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February 10, 1980 - Image 4

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The Michigan Daily, 1980-02-10

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Page 4-Sunday, February 10, 1980-The Michigan Daily

Economics spark

Nigt3trod an F areed
Ninety Years of Editorial Freedom

Vol. XC, No. 108

News Phone: 764-0552

Edited and managed by students at the University of Michigan
Affirmative action should
not become ABA rule

SOME UNIVERSITY law students
are upset that Law School Dean
Terrence Sandalow is opposed to an
American Bar Association proposal
that would require law schools to have
an affirmative action admissions
program before the school could be
granted the all-important ABA ac-
Law schools should have active
recruitment programs for potential
minority students, but it would be a
mistake to require such programs as a
condition of accreditation.
ABA accreditation has traditionally
been a signal that the institution in
question offers a high caliber legal
education. As desirable as affirmative
action programs may be, it would be
unfair and improper to deny ac-
creditation to an otherwise superb in-
stitution because it failed to meet a
goal not necessarily related to the
quality of the education at the school.
It could be argued that affirmative
action programs do contribute to the
quality of the educational experience
at law schools, and this is probably

true to an extent. But it is not at all ob-
vious that an affirmative action
program is a critical enough deter-
minant in the soundness of a legal
education to merit denying ac-
creditation solely on those grounds.
It is understandable and even ad-
mirable that the concerned law studen-
ts at this University want to promote
affirmative action programs at other
schools-but using the ABA ac-
creditation guidelines as the method is
simply not the way to do it.
It would have been easy for Dean
Sandalow to remain quiet on the
politically hot issue-after all, the
University law school has had an af-
firmative action recruitment program
for years and would not be in any
danger of losing accreditation if the
proposal passed.
But Sandalow sees that the in-
credible power of the accreditation
guidelines are in danger of being
abused to promote social and political
gains-however worthy-that they
were never designed to promote.

The 1980 version of anti-draft demonstra-
tions on-college campuses may be motivated,
partially by a much more powerful stimulus
than the political anti-war sentiments of the
Vietnam era. For today's college student, a
delay of two or more years in completing a
college education could appear to mean the
difference between a satisfying professional
career and the lack of one. The issue is
economic self-interest.
The difference separating the student of
today from the student of ten years ago lies in
the virtual revolution which has taken place
in the American labor market. During most of
the years of te Vietnam War draft, college
students had the comfort of knowing that
unemployment was at histoiic lows and that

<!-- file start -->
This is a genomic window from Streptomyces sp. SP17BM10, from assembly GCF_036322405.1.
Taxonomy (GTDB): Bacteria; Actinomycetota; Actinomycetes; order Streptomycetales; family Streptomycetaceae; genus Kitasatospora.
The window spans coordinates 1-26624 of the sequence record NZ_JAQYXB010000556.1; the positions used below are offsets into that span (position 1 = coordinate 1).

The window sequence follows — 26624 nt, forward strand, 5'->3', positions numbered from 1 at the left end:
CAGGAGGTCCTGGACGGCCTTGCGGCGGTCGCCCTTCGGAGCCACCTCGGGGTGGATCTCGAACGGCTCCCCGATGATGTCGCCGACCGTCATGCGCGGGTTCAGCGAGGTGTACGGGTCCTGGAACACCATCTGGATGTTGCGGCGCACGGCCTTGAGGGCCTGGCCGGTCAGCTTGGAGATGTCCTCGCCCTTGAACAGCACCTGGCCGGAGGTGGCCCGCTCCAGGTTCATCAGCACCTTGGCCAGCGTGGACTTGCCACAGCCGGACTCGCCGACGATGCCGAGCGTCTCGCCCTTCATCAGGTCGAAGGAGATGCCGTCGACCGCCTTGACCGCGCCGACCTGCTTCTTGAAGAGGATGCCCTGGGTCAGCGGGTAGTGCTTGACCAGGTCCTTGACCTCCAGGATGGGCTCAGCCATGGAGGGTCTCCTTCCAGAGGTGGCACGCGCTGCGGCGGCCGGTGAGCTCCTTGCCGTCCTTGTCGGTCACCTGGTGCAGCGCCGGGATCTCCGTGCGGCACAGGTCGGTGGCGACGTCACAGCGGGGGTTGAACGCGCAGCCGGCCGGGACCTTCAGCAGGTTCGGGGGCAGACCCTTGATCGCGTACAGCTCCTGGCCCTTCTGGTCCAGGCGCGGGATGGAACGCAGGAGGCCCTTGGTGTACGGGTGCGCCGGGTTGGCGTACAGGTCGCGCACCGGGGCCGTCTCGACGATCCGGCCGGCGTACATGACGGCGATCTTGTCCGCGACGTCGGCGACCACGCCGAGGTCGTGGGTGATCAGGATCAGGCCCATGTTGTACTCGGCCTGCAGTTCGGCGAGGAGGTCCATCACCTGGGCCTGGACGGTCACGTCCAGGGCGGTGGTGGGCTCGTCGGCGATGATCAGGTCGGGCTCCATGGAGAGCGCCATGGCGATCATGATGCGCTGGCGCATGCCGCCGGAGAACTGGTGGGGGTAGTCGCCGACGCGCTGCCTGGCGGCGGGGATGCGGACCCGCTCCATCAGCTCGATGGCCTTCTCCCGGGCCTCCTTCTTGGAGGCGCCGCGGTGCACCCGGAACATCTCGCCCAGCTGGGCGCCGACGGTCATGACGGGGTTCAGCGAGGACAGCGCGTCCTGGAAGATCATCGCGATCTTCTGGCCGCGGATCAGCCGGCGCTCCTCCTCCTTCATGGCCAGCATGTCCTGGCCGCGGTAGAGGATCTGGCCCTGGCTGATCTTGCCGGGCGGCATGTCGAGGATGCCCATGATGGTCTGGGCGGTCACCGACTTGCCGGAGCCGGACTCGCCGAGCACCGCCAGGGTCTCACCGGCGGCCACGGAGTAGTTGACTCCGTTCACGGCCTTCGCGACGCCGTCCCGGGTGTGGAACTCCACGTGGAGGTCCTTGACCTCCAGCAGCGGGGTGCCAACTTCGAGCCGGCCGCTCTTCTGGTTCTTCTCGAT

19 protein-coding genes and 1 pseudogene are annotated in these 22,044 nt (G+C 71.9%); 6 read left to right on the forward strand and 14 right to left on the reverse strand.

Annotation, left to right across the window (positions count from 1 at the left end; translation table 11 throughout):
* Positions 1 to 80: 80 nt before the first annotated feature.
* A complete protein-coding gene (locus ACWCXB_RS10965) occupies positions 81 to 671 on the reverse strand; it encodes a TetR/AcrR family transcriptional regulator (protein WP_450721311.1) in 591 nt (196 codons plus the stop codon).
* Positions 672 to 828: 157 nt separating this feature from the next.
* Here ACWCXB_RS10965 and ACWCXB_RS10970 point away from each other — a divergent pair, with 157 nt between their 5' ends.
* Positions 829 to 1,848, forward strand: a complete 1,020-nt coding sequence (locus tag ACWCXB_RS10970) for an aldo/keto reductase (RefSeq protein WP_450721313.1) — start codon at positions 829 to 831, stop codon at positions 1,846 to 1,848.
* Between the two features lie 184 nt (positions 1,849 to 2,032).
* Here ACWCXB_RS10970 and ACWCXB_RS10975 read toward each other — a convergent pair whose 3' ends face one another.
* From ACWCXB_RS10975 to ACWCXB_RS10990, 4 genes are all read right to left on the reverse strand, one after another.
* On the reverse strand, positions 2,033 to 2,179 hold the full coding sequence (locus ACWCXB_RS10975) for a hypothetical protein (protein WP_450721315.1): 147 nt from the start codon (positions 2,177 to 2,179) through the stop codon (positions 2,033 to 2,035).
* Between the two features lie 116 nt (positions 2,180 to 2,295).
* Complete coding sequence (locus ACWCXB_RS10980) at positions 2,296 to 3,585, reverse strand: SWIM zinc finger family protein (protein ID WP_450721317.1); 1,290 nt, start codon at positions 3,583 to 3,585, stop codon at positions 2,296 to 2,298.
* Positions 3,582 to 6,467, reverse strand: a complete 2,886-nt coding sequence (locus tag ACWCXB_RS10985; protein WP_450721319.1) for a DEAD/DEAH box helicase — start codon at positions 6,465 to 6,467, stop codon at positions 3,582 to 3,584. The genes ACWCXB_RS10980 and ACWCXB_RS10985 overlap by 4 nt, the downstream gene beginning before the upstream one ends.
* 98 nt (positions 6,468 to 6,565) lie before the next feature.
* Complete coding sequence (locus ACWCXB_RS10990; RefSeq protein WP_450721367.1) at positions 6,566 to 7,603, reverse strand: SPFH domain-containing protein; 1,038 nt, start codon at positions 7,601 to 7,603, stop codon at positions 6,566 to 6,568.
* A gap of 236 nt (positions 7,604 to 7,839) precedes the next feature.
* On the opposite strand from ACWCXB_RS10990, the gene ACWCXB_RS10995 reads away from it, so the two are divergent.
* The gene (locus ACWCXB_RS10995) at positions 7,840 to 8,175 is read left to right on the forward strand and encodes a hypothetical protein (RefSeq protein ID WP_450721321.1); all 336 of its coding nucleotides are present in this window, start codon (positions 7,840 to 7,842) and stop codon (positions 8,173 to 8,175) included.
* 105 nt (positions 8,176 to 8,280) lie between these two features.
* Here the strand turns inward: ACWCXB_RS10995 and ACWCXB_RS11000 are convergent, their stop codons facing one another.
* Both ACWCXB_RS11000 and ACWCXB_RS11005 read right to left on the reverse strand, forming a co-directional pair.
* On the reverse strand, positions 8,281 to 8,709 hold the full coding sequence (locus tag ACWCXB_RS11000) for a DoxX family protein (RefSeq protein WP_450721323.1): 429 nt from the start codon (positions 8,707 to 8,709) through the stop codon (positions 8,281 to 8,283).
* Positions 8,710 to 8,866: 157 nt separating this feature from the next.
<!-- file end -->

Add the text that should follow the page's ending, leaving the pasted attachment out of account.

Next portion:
the market value of their college degree
appeared secure. But in today's economic
environment, good jobs-those that offer
upward mobility, good pay, and long-term
security-are growing fewer and fewer by the
year, and the economic leverage represented
by the college degree is growing weaker and
IN SHORT, THE student of the
198os-uncertain of where he fits in an
insecure economy-is rushing toward a door
to economic opportunity that is closing. The
longer it takes him to get there, the less
chance he will have of getting through. And a
two-year stint in the Army must seem to
represent a very significant hurdle.
The reality of -this closing door is
highlighted by data from the Bureau of Labor
Statistics. It reveals that while employment
of college graduates grew by 76 per cent
between 1968 and 1978, the quality of the
employment declined. The proportion of
college graduates employed in desirable
professional and technical occupations
actually dropped during the decade because
the number of qualified candidates grew
faster than the number of jobs in those
As a result of the declining opportunities for
good jobs, a quarter fo one-third of all
employed college graduates today hold jobs
traditionally filled by someone with less
schooling. And naturally, as the number of
college-educated candidates move down the
job ladder, a proportion of high-school (or
less) educated job-seekers are bumped,
completely off the ladder.
OBVIOUSLY, THIS predicament is of the
greatest imrtance to those who aspire to
e ete racket of the job market-the
professional and managerial jobs. And just as
obviously, it is from the "elite" universities
that the loudest outcry against the draft is
These students know the harsh economic
dictum of 1980: Get into the right line as fast
as you can and stay there, or else you might
lose your place for good. An involuntary two-
year delay in today's environment may mean
a lifetime of regret.
Whether such a perception corresponds to
reality is another matter: in an anxious world
facts are easily exaggerated beyond reality,
and it is comm'only acknowledged that
today's campuses are caught in a whirlpool of
economic anxiety.
ON THE OTHER hand, there is also
evidence that the draft historically has been
beneficial to the less advantaged sectors of
the labor market, particularly to minorities
who have been confined to the lower rungs of
the job ladder by various factors. A recent
study.by sociologist Dudley Poston, Jr., of the

By Martin Brown
University of Texas at Austin, n
black armed forces veteranst
significantly better in the job m